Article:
How does Question 3’s rejection affect Massachusetts consumers?

Photo credit: Unsplash / John Hernandez

By Sophia Falbo
Boston University News Service

Question 3 was rejected by Massachusetts voters during the 2022 midterm elections. If passed, it would have changed the laws regarding the sale of alcoholic beverages and limited liquor licenses for retailers, according to the AP.

Question 3 was the only question on the ballot to not get approved by voters by a close majority of 55.3%. The arguments for and against the vote were backed by stakeholders including the Massachusetts Retailers Association and Total Wine, respectively. 

If Question 3 would have gotten approved on the Nov. 8 election, there would have been an increase in the number of licenses a retailer could have for the sale of alcoholic beverages to be consumed on the property. The use of self-checkout in stores would also be limited, and retailers would be required to accept out-of-state IDs from customers, which is permitted in every other state. Finally, the amount of “all-alcoholic beverages” licenses that retailers could obtain would be limited. 

According to WBUR, the measure would have increasingly doubled the total number of alcohol licenses a business can hold from nine to 18 by 2031. The amount of “full” liquor licenses a company can own would also be restricted. 

The Massachusetts Package Stores Association, a not-for-profit organization dedicated to helping locally-owned retail businesses, backed the proposition in late September, according to its official website. They argued that approval of the law would support small liquor businesses amongst the rising competition.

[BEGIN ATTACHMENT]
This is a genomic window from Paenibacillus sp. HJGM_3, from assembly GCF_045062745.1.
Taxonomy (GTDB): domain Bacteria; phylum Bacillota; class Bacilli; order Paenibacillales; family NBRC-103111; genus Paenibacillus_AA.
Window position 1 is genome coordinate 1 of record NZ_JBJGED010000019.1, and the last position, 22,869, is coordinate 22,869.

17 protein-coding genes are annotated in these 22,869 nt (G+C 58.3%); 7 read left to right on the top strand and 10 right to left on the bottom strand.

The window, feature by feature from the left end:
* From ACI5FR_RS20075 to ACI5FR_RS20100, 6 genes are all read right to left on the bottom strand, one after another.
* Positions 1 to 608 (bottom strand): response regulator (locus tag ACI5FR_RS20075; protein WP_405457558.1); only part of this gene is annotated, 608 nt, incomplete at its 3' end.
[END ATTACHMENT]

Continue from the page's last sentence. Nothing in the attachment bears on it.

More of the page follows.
The Massachusetts Retailers Association shared support for a market without license caps. Total Wine, the country’s largest independent retailer of fine wine, spent over two million dollars in late October to back the “No on 3” campaign, according to its official website. 

Naiysean Leng, an employee at Fenway Beer Shop, said there’s no definitive “good” or “bad” to Question 3 not passing during the election. 

“As a worker, it’s hard for me to point out my opinions. I can see pros and cons between Question 3’s failure,” he said. “To support local and small business, it’s all about understanding and seeing where that store could be coming from.” 

However, he did add that if Question 3 passed, allowing stores to obtain more liquor licenses, “it would kill all the small business here [in Fenway] for sure.” A lot of customers have been trying to help support Fenway Beer Shop, especially with big stores, such as Star Market and Target, nearby and being able to sell large quantities of liquor at cheaper prices.  

“To my personal opinion working, when everything expanded, who is it to say bigger liquor stores, like Total Wine, wouldn’t fight to get a bigger license.” 

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